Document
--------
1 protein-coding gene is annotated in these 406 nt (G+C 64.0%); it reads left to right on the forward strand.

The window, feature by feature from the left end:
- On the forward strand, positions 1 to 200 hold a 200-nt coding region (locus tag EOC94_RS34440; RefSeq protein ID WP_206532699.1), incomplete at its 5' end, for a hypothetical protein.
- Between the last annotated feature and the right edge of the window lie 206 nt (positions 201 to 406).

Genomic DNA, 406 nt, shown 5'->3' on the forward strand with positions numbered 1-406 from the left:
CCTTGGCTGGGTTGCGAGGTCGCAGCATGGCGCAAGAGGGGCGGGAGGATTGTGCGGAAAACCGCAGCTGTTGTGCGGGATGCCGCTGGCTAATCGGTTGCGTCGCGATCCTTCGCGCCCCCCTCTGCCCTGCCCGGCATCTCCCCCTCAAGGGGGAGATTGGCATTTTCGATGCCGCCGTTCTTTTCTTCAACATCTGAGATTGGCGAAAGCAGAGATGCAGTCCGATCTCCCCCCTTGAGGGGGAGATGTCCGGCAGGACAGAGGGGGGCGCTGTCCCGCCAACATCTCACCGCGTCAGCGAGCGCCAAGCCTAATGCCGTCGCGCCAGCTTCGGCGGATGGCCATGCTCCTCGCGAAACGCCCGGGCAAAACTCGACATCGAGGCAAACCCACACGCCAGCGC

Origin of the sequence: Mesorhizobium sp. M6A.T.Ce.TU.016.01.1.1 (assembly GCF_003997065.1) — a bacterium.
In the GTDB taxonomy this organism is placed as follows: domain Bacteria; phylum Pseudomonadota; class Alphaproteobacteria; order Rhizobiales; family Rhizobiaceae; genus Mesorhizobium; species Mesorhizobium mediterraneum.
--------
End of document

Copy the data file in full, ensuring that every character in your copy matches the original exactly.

1 protein-coding gene is annotated in these 406 nt (G+C 64.0%); it reads left to right on the forward strand.

The window, feature by feature from the left end:
- On the forward strand, positions 1 to 200 hold a 200-nt coding region (locus tag EOC94_RS34440; RefSeq protein ID WP_206532699.1), incomplete at its 5' end, for a hypothetical protein.
- Between the last annotated feature and the right edge of the window lie 206 nt (positions 201 to 406).

Genomic DNA, 406 nt, shown 5'->3' on the forward strand with positions numbered 1-406 from the left:
CCTTGGCTGGGTTGCGAGGTCGCAGCATGGCGCAAGAGGGGCGGGAGGATTGTGCGGAAAACCGCAGCTGTTGTGCGGGATGCCGCTGGCTAATCGGTTGCGTCGCGATCCTTCGCGCCCCCCTCTGCCCTGCCCGGCATCTCCCCCTCAAGGGGGAGATTGGCATTTTCGATGCCGCCGTTCTTTTCTTCAACATCTGAGATTGGCGAAAGCAGAGATGCAGTCCGATCTCCCCCCTTGAGGGGGAGATGTCCGGCAGGACAGAGGGGGGCGCTGTCCCGCCAACATCTCACCGCGTCAGCGAGCGCCAAGCCTAATGCCGTCGCGCCAGCTTCGGCGGATGGCCATGCTCCTCGCGAAACGCCCGGGCAAAACTCGACATCGAGGCAAACCCACACGCCAGCGC

Origin of the sequence: Mesorhizobium sp. M6A.T.Ce.TU.016.01.1.1 (assembly GCF_003997065.1) — a bacterium.
In the GTDB taxonomy this organism is placed as follows: domain Bacteria; phylum Pseudomonadota; class Alphaproteobacteria; order Rhizobiales; family Rhizobiaceae; genus Mesorhizobium; species Mesorhizobium mediterraneum.